10 Gallon Cherry Barb Urgent Issue Help

Discussion in 'Freshwater Fish Disease' started by biotopebuff, May 28, 2018.

  1. biotopebuff

    biotopebuffValued MemberMember

    Hey everyone,

    I have had my 10 gal tank with 6 cherry barbs and 2 amano shrimp for about sixth months now. Everything has been going rather smoothly up until now. I know the tank is slightly overstocked, but Nitrite and Ammonia levels have remained a consistent 0 throughout the whole time, and there have been no problems fighting whatsoever. Yesterday I did a major change on the fish tank, replacing gravel with Fluorite Black, new wood, and new rocks. All other fish and shrimp seem fine, and after testing Nitrite and Ammonia, still a hard 0. However, one cherry barb is laying on the sand, un moving, but alive. He will occasionally move to another part of the tank, but other than that, no movement. I see no signs of disease, fights, or anything else. Please help!
  2. FishGirl38

    FishGirl38Valued MemberMember

    Hi!, so, I don't think your 10 gallon is really over-stocked at all actually.
    and I would attribute anything funny going on now to the major change you just did. When you do any kind of MAJOR change like removing the gravel/switching it out. It can put your BB a little out of whack. Though, if all of the other fish are fine, it could just be him reacting not so great to the stress of having everything changed. Did you leave the fish in the tank when you changed the gravel? ( I would've) if you did, the dirty water could've stressed him out a bit. (the dirt that was kicked up during gravel change.)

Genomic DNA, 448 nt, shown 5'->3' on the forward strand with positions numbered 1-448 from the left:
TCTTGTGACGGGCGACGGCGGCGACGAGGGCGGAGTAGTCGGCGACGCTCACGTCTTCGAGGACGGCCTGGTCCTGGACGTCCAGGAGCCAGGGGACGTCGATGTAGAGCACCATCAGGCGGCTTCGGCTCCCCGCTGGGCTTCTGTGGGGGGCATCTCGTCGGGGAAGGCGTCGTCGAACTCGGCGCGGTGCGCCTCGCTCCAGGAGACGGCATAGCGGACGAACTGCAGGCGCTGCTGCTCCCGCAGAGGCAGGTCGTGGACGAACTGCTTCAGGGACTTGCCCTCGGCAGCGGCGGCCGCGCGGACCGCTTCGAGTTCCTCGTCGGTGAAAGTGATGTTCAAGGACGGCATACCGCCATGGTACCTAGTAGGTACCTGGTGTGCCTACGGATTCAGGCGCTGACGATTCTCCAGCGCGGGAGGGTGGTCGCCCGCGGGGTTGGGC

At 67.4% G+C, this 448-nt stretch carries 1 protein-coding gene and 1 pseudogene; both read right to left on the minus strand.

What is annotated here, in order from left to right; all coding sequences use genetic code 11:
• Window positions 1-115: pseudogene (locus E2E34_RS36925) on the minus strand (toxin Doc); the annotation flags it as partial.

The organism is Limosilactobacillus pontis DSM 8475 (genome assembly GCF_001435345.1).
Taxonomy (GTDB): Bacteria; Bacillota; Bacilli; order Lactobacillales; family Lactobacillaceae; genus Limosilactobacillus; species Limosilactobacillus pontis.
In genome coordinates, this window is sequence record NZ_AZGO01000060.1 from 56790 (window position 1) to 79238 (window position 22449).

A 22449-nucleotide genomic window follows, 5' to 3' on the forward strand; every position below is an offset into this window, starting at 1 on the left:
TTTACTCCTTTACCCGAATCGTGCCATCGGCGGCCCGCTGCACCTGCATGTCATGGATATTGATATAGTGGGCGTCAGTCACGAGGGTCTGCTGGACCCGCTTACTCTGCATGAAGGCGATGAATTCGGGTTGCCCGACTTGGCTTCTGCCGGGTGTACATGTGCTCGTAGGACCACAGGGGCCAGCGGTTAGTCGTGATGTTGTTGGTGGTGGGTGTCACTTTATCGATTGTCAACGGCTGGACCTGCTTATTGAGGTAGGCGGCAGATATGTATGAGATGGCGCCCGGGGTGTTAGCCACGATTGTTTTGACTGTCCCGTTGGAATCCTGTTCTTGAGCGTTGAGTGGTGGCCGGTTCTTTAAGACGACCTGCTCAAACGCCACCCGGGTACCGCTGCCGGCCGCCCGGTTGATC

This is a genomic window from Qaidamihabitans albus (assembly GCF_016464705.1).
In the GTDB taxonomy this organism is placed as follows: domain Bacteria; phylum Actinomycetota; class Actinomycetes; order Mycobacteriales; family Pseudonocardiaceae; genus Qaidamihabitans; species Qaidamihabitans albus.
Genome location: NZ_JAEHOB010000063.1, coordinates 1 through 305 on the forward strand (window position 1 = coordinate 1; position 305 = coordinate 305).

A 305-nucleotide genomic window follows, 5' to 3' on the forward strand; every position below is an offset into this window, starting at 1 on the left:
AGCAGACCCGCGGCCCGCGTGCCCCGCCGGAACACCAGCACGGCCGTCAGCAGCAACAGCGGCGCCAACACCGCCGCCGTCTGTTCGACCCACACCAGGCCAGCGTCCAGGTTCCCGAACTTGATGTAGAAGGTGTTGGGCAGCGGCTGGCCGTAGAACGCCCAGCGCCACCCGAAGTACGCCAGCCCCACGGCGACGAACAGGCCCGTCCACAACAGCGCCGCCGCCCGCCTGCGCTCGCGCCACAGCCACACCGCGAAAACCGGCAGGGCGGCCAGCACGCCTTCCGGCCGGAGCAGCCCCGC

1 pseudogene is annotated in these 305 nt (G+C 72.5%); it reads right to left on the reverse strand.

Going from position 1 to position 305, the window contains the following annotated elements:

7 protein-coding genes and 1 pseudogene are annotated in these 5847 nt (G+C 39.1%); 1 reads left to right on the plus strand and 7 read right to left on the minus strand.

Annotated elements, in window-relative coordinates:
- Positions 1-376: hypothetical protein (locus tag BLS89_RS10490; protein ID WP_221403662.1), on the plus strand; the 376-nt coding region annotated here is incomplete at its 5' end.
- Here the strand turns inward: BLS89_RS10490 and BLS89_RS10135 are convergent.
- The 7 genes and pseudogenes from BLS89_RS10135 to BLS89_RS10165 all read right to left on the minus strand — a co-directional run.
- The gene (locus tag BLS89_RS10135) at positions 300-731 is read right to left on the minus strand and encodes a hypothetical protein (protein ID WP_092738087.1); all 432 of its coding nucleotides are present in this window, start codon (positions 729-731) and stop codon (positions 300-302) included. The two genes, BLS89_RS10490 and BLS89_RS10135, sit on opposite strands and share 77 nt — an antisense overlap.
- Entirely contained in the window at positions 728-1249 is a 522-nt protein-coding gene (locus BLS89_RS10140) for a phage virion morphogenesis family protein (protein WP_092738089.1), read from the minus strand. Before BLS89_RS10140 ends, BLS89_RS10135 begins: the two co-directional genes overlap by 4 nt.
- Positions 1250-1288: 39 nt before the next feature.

You may noticed that a slimey/foggy layer may begin to grow on your wood, this is normal and nothing to be worried about. If it's mopani wood it may not even happen. Either way, the amano shrimp will eat at it, or it will go away on it's own in about a week or so. It's the wood curing itself in the water, and is totally unrelated to your changing the tank/your water.

    What kind of rock is it? some rocks like tuffa can break down and add Calcium to the water. Probably not the current issue because this takes time, but it is something to consider for later on down the road. (Calcium could affect the hardness (PH) of your water)

    Is he breathing heavy? or just kinda, laying down? Fish do rest, and it could be maybe he's stressed a bunch and needs a break though, this really isn't a good sign. If there isn't any disease or inflammation that you can see, there really isn't anything you can do for him but make sure the water is clean. I wouldn't go medicating or anything.
  3. OP

    biotopebuffValued MemberMember

    Thanks so much!

    I did not leave the fish in the tank while changing the gravel, as there was a lot to do. I put them in a bucket with clean tank water, and some wood thatw as in the tank. Not sure about the new rocks, but they are a sort of smooth river rock. The wood is Malaysian. Thanks!

  4. FishGirl38